Primer sets were designed to amplify mutational hot spots in CHILD syndrome within exons 4 and 6 of the NSDHL gene. The primer sequences are 5′-CCA GCT CTG AAA GGT GTA AAC ACA-3′ (sense) and 5′-CAA GTT TCA ATG ACA TTC TTG GTG CC-3′ (antisense) for exon 4; 5′-A GTT CTG GGC GCC AAC GAT-3′ (sense) and 5′-CAA TCA CGA ACT TCA TCT TGC CGT-3′ (antisense) for exon 6. The expected size of polymerase chain reaction (PCR) amplicons is 119 base pairs for exon 4 and 140 base pairs for exon 6. Amplification of NSDHL exons 4 and 6 was carried out in a Touchgene Gradient Thermal Cycler (Techne Inc, Princeton, NJ) in a 50-μL PCR mixture containing 2 μL of genomic DNA, dNTPs (200μM of each), primers (50pM each per reaction), 2.5mM magnesium chloride, and 1.25 U Hotstar Taq (Qiagen, Valencia, Calif) in 1× PCR buffer. All reagents are supplied with the Hotstar Taq Kit (Qiagen) except for the dNTP mix (Roche Molecular Biochemicals, Indianapolis, Ind). Thermocycling conditions used were initial denaturation and hot start at 95°C for 15 minutes, 40 cycles consisting of 30 seconds at 95°C, 30 seconds at 58°C, and then 1 minute at 72°C. Following thermocycling, reactions were subjected to a 5-minute 72°C incubation. Polymerase chain reaction amplicons were visualized by electrophoresis on 2% agarose gels and visualized by ethidium bromide staining.
Amplified PCR products were ligated into a pCR4-TOPO vector (Invitrogen Life Technologies, Carlsbad, Calif) and transformed into Escherichia coli using a TOPO TA cloning kit (Invitrogen Life Technologies) for sequencing. Plasmid DNA isolated from E coli colonies was sequenced using a DNA sequencer (model 377; Applied Biosystems, Foster City, Calif) as previously described.12 The templates used for the sequencing were at the concentration of 100 ng/μL. A T3 universal primer was used in all reactions at 1.6μM. A Dye Terminator Kit (version 2.0; Applied Biosystems) was used according to manufacturer's instructions.
Most patients were seen during their eighth or ninth decades. Lesions were found equally among men and women. The clinicopathological characteristics of 8 patients with VX are summarized in Table 3. The most common initial clinical impression was that of polyp or squamous cell carcinoma. None of these patients had a personal or family history of CHILD syndrome.
Two of 9 VX lesions (22%) demonstrated a novel somatic mutation in exon 6 of the NSDHL gene. This mutation in exon 6 was found in cases 4 and 7 (lesion 7a). This is a missense mutation that occurs at nucleotide 596 (G596A; G→A transition mutation) of the NSDHL gene (Figure). This mutation occurred at the second base of codon 199 (CGC→CAC) and resulted in the replacement of arginine by histidine at the codon (R199H) in the final protein product. No somatic mutation was found in exon 4 of the NSDHL gene in any of the lesions. The R199H missense mutation was not detected in the remaining 7 lesions of VX, a nonlesional internal control from cases 2 (2b) and 7 (7c), and 3 unrelated normal controls (cases 9-11) (Table 2). Controls did not show any mutation in exon 4 or 6. None of the mutations that have been previously identified on exons 4 and 6 in CHILD syndrome (A105V of exon 48; A182P, G205S, and Q210X of exon 69) were seen in VX cases. Table 2 gives a summary of NSDHL mutational analysis of all VX cases.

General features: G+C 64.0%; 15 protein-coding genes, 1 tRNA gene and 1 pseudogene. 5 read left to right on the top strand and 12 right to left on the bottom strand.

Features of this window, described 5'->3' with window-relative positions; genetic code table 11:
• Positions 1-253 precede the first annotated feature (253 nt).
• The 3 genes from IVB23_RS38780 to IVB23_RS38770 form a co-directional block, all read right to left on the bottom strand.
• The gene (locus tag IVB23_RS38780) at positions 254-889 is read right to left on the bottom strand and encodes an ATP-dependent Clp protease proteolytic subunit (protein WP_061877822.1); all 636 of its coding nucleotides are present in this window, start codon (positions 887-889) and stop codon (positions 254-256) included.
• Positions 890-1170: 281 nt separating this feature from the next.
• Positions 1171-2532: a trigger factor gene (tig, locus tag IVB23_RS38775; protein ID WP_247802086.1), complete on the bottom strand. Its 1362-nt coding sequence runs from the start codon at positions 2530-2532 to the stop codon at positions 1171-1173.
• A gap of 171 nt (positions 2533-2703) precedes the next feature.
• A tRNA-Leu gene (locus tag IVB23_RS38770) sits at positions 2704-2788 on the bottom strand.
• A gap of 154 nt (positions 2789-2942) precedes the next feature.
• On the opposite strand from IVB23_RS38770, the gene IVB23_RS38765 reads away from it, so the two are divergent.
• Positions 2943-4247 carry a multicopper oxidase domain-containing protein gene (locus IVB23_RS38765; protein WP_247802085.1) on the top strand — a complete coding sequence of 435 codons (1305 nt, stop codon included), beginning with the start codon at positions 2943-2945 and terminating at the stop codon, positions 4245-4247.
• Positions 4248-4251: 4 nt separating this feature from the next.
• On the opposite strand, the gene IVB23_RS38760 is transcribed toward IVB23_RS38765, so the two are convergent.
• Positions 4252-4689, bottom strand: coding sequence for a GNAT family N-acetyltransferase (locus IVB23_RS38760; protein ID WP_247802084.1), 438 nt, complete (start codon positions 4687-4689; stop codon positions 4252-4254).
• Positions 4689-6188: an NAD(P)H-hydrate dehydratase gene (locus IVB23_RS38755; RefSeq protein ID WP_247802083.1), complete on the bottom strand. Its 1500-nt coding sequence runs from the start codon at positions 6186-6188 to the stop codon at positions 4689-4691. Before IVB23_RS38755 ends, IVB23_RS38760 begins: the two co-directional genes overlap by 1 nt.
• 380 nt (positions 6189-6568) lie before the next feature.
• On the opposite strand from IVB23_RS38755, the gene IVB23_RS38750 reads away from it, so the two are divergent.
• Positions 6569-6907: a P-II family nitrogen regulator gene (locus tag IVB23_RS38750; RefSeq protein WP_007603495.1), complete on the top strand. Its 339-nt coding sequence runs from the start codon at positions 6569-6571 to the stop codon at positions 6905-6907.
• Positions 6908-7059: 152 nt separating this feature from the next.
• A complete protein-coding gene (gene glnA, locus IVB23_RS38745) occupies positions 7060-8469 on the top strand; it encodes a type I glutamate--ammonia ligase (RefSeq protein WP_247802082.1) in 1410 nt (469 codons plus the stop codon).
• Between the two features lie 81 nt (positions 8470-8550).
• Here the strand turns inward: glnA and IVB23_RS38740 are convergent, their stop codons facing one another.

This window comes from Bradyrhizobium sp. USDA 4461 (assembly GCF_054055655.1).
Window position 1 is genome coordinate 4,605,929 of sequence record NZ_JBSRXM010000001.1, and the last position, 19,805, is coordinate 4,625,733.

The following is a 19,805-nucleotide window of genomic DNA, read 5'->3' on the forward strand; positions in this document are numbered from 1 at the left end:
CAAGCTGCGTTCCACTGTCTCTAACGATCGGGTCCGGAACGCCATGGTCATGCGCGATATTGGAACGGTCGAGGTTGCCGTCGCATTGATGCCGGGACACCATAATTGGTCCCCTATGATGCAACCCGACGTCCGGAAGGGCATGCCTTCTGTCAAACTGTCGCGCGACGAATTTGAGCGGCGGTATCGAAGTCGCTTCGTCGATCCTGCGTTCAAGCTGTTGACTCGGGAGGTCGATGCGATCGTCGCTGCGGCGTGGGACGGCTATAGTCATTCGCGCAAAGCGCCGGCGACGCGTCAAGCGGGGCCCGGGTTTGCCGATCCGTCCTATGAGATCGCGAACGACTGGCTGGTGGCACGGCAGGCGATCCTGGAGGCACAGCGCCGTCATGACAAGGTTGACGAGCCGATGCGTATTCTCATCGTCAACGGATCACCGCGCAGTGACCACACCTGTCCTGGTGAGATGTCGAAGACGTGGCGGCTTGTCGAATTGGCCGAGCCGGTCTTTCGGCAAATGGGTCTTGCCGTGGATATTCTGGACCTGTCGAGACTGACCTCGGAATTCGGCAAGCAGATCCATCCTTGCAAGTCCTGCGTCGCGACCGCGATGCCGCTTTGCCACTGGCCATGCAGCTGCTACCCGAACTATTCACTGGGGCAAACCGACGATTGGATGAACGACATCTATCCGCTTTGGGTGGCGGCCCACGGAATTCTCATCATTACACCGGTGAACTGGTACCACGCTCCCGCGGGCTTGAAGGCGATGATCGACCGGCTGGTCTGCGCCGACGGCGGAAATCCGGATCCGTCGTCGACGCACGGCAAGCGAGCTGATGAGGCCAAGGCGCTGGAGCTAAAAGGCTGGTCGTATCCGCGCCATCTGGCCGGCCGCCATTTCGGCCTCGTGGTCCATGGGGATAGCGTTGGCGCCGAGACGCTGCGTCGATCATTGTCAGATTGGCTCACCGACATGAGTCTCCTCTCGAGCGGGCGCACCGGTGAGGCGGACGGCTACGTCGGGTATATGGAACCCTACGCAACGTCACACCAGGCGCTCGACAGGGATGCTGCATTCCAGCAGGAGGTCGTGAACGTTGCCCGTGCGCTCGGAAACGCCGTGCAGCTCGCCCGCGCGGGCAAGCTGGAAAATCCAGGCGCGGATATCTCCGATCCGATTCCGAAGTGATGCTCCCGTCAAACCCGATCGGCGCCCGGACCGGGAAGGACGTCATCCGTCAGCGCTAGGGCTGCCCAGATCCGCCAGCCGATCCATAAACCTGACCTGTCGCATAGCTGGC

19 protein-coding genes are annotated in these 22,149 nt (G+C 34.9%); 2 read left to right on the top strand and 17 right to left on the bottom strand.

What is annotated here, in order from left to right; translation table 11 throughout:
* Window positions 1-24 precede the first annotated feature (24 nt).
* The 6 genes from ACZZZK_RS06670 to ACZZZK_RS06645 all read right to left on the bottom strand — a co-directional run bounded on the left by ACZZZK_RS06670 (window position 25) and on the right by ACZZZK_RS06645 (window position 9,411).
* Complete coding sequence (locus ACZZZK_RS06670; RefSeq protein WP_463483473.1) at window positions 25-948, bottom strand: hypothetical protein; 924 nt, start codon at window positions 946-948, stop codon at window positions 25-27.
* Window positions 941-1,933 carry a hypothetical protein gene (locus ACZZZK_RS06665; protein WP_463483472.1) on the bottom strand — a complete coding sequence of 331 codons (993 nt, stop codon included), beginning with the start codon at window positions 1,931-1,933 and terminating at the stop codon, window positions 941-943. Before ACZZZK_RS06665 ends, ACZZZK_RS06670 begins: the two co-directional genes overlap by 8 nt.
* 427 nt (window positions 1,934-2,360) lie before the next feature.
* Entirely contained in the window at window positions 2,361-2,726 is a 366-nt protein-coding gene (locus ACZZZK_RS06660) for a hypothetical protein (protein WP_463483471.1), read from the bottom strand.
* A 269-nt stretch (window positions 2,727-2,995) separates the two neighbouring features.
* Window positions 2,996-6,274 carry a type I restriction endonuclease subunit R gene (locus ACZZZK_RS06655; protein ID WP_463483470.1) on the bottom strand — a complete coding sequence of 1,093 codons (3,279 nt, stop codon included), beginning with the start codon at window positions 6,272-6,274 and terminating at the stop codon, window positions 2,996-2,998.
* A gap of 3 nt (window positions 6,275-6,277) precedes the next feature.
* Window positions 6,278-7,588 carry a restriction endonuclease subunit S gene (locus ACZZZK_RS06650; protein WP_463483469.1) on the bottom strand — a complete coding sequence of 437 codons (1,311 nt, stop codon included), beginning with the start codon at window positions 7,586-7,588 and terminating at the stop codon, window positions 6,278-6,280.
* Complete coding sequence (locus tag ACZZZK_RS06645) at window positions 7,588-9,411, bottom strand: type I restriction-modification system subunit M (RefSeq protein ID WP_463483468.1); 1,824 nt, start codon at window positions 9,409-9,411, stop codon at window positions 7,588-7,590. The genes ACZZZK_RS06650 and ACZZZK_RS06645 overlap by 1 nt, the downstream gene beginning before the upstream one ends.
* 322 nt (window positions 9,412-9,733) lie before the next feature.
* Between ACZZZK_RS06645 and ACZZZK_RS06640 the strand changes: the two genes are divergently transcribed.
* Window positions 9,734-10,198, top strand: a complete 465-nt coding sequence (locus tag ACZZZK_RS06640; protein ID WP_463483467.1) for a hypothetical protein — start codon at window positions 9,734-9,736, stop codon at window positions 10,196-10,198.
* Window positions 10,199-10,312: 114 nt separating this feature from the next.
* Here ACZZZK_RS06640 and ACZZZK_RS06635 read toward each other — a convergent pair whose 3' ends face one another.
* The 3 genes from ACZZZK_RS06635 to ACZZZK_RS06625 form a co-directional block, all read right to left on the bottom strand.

Verruciform xanthoma is a histopathologic pattern seen in various cutaneous or mucosal lesions of heterogeneous etiology. Verrucous epithelial hyperplasia of squamous epithelium with aggregates of lipid-laden macrophages in the submucosa or papillary dermis is the hallmark of this lesion. Common locations include oral mucosa and anogenital and periorificial skin. A human papilloma virus (HPV) etiology has been suggested and studied widely.13-16 Other suggested possible causes include reaction to microorganisms, based on the abundance of neutrophils within premature keratinization.1,17-20 However, no organisms have been identified.1,10,11,17,18
Evaluation for HPV in VX has been studied and has included types 6, 7, 11, 12, 16 to 19, 31, 33, 35, 37, 44 to 47, 53, 54, and 58.6,13,21-23 While most studies failed to show evidence of HPV, 1 study13 demonstrated by immunohistochemical analysis a positive reaction in the upper epidermal keratinocytes, which was confirmed by electron microscopy and by PCR, which also detected HPV-DNA 6a. Another investigation22 demonstrated by immunohistochemical analysis a positive reaction with polyclonal antisera against papilloma virus. This reaction was observed in histiocytes and could not be confirmed by in situ hybridization. Thus, the authors concluded that this reaction could be the result of cross-reactivity to HPV-unrelated antigens. One more positive reaction in histiocytes with HPV antisera,6 which could not be confirmed by electron microscopy, has also been reported. Similarly, Iamaroon and Vickers21 demonstrated a positive reaction with anti-HPV antibodies by in situ hybridization in 1 of 12 cases. However, this study also failed to confirm the positive reaction by immunohistochemical analysis. Thus, so far no conclusive viral etiology has been found.